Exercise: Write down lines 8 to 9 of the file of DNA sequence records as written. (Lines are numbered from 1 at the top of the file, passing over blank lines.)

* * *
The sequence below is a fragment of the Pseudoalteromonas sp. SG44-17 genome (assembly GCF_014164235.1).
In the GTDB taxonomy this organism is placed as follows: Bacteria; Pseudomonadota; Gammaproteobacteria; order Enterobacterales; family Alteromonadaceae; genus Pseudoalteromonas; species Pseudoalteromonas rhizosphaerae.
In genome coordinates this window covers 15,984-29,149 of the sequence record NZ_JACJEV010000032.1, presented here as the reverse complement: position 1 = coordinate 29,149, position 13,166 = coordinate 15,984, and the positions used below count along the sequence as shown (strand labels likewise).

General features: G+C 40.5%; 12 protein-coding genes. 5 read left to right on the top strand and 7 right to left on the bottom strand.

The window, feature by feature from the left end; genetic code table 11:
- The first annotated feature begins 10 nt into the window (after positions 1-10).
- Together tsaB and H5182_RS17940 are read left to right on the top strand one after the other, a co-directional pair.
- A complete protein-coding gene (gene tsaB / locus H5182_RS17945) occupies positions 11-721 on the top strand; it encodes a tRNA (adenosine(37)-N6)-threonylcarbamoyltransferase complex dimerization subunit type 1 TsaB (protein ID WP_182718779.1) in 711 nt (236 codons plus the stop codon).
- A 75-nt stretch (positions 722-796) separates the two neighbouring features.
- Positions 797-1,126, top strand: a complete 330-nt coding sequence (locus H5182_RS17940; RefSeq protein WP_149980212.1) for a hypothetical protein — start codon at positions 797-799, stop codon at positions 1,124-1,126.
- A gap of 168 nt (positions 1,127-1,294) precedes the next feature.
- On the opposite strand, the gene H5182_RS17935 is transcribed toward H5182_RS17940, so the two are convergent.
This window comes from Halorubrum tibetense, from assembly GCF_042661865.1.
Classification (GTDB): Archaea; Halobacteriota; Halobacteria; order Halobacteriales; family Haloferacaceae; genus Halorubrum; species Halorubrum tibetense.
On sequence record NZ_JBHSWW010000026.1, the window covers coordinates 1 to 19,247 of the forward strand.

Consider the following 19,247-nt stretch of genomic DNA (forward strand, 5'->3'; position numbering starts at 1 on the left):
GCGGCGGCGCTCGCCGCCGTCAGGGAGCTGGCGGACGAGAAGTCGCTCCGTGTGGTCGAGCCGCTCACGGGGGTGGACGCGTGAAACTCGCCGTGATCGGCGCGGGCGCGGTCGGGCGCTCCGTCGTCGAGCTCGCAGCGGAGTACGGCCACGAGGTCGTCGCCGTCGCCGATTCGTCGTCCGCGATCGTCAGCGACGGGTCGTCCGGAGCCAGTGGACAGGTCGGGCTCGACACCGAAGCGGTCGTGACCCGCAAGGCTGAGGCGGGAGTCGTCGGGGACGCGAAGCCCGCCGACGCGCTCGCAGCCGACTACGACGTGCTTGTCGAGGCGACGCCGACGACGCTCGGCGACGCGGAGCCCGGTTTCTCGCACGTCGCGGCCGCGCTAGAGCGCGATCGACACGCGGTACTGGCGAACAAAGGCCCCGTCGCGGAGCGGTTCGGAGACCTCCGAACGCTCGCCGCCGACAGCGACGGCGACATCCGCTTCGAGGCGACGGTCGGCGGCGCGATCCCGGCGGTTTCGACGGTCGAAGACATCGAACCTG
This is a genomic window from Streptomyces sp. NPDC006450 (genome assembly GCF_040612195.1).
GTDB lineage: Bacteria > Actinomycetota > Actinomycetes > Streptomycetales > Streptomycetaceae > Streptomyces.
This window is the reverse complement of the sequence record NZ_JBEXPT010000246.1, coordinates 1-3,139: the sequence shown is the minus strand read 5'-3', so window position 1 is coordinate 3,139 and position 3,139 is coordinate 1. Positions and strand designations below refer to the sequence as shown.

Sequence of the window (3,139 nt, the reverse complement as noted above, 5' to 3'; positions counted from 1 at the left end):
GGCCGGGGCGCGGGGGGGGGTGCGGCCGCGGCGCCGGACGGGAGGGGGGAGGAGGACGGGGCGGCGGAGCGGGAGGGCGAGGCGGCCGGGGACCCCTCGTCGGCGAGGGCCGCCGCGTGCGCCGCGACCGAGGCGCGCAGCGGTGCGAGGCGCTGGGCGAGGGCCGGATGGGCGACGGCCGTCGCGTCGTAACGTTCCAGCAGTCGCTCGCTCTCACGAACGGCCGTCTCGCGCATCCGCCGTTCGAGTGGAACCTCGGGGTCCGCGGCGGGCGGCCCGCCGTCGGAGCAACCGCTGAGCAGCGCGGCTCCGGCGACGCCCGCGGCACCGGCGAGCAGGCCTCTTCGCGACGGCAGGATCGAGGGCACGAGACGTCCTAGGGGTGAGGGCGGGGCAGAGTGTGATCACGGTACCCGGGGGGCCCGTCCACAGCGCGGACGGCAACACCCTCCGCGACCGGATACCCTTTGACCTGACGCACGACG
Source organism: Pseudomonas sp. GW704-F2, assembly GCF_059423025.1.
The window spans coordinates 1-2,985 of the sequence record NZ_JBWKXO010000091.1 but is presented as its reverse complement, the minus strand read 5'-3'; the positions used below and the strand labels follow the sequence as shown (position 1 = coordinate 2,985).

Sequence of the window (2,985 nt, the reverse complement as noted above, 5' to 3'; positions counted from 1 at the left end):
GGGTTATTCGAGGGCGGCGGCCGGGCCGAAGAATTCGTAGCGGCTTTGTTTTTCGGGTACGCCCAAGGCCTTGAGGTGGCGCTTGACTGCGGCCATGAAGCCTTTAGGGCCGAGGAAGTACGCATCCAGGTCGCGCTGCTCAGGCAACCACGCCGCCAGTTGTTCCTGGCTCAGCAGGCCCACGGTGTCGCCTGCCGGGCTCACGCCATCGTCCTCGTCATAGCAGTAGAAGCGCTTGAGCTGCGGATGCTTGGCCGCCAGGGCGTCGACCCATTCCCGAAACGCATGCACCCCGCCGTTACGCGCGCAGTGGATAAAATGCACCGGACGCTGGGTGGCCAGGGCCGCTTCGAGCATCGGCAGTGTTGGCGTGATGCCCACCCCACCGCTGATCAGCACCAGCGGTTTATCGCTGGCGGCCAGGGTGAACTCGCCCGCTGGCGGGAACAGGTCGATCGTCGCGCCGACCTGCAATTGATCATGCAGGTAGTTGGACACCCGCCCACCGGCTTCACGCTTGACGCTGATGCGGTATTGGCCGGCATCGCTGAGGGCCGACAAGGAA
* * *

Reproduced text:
- A complete protein-coding gene (gene tsaB / locus H5182_RS17945) occupies positions 11-721 on the top strand; it encodes a tRNA (adenosine(37)-N6)-threonylcarbamoyltransferase complex dimerization subunit type 1 TsaB (protein ID WP_182718779.1) in 711 nt (236 codons plus the stop codon).
- A 75-nt stretch (positions 722-796) separates the two neighbouring features.